Despite some people not liking the writing style, the book had a really engaging story that kept readers interested. The relationship between Christian Grey and Anastasia Steele had everyone on the edge of their seats.

The book has become a big thing in online communities where readers can talk and share their thoughts. The book’s popularity was thanks to the strong community feel.

Now let’s pick a classic. How about Pride and Prejudice by Jane Austen?

Helpful notes from “Pride and Prejudice”

“Pride and Prejudice,” a timeless classic by Jane Austen, tells the love story of Elizabeth Bennet and the rich but reserved Mr. Darcy in 19th-century England. The novel challenges societal norms, explores self-discovery, and follows the characters’ journey to find true love.

If I were to put down what made it an engrossing read for me, I’d say it’s the way Jane Austen wrote the journey from initial disdain to love, seeing the characters go the hurdles of societal expectations, misunderstandings, and personal growth. I love reading a good slow burn romance. But writing it wasn’t easy. I know the romantic subplot in Forget Me Not (my debut novel) is awkward at best. I wish I knew then what I know now.

Back to Pride and Prejudice, the slow burn of their affection becomes a central theme. The obstacles they face intensify romantic tension and highlight the depth of their love.

While I don’t write romance, my stories often have a romantic subplot and I make sure to create enough tension between the characters and build the slow burn. I even got some praise for my latest novel’s romantic subplot, but I digress.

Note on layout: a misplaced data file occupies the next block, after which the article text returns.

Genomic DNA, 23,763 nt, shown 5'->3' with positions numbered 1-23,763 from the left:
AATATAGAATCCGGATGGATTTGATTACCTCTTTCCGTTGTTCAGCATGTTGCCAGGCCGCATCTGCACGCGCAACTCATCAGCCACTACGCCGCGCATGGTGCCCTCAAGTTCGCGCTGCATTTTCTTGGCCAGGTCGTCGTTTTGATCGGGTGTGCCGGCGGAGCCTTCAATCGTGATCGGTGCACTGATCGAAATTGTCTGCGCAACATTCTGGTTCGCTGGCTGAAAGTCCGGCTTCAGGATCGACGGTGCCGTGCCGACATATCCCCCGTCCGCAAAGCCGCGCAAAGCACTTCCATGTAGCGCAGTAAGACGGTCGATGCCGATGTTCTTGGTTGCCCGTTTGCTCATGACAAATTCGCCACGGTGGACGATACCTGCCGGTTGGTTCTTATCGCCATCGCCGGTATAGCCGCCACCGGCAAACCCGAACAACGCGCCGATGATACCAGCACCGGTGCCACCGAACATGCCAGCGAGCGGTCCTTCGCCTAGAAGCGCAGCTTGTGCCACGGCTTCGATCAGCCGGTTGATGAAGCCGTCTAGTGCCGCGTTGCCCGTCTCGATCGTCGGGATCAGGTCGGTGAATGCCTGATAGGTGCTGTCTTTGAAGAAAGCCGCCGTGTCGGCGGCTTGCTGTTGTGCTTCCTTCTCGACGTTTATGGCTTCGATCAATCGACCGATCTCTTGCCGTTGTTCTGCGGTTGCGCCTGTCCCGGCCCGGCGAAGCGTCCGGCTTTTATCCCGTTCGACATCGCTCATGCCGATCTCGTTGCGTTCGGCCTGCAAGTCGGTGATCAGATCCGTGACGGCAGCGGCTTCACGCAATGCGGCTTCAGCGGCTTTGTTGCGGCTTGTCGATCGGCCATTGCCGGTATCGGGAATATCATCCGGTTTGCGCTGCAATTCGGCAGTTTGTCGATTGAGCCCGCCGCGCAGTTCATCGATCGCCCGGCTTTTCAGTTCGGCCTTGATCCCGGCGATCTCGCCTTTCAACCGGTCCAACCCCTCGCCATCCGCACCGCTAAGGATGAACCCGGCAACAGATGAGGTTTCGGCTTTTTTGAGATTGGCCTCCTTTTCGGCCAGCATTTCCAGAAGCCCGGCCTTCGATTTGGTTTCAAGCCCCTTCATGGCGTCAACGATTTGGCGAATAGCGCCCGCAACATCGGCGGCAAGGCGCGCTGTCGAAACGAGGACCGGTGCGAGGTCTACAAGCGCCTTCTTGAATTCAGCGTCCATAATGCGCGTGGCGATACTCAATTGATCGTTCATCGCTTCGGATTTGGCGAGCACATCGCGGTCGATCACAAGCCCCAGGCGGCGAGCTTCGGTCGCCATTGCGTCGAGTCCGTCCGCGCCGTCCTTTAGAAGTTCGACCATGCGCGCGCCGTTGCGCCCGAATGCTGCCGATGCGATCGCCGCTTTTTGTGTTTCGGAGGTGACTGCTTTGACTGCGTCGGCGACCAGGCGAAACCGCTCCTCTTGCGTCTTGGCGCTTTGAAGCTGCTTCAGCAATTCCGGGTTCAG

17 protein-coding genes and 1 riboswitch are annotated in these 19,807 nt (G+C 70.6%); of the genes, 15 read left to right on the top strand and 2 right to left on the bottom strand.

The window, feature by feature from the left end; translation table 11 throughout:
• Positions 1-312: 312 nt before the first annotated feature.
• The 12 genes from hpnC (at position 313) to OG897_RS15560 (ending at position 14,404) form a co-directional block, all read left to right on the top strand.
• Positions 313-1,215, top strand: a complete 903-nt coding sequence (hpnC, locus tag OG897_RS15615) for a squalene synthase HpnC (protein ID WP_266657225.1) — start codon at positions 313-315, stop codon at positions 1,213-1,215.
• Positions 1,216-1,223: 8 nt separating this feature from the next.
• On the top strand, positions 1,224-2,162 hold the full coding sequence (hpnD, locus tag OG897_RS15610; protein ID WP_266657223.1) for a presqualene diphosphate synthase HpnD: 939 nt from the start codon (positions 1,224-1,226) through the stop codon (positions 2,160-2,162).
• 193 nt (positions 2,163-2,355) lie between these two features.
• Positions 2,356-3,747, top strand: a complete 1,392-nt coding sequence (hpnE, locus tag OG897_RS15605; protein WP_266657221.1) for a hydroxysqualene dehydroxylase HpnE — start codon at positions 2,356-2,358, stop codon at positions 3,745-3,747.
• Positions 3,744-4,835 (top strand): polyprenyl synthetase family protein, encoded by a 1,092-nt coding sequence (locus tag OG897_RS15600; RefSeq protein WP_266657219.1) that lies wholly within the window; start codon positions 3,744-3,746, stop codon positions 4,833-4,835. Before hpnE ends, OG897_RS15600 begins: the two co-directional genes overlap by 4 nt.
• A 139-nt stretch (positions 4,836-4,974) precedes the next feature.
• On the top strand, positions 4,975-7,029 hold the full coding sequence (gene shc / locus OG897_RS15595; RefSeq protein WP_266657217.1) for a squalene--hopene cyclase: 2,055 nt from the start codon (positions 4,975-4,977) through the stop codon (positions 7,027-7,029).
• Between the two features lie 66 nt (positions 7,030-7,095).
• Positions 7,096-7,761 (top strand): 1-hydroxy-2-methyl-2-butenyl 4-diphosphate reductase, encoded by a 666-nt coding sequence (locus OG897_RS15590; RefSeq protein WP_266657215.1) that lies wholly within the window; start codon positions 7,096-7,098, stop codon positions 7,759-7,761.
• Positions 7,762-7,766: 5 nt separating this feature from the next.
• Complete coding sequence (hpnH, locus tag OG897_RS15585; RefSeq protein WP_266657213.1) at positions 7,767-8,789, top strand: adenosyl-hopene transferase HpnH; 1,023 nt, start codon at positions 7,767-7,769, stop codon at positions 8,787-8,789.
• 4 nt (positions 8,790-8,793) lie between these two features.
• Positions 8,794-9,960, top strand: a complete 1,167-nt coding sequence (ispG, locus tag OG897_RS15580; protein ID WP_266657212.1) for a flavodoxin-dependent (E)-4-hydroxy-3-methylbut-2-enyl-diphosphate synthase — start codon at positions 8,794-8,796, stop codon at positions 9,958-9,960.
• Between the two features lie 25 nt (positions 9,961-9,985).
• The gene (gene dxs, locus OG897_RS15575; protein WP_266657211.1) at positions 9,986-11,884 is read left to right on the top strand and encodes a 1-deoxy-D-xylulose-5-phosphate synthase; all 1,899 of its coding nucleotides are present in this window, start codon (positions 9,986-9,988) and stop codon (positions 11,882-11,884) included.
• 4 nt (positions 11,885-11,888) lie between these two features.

Don’t let the DNF pile go to waste

We talked about what you can learn from your favorite book. But did you know you can do the same with those books that landed in the DNF (Did Not Finish) pile? No, I’m not going to ask you to finish that book. Life is too short to read books you don’t enjoy. But when you decide to abandon a book, take a pen and a paper and write down why you stopped reading that book.

It’s important to be specific. Don’t just write “it was boring.” You need to identify what made it boring (in your eyes). Here are a few pet peeves of mine that could determine me to drop a book.

Info dump. The fantasy genre suffers from info dumps more than any other genre. And since this is my preferred genre, I see this a lot. Now I’m not going to DNF a book just for a bit of info dump, but if there is nothing to hook me in from the first chapter, there’s a good chance my mind will wander…to the next book. If you’re guilty of info dumping the world-building in your stories, you might want to consider weaving those details and character’s back story along with something exciting (the inciting incident, maybe?). For instance, the first draft of Blue Shadow Prophecy had a prologue that explained how eons ago, in another realm, there were different species of supernatural creatures. Cross-species breeding was forbidden because the offsprings lacked any magical abilities. Eventually, those who broke the law and their offsprings were exiled on Earth and they became the first humans. Anyway, my prologue was a couple of pages long, full of info dump. So, I gave up on it and chose to integrate the information within the story, here and there in small bits only where it was needed.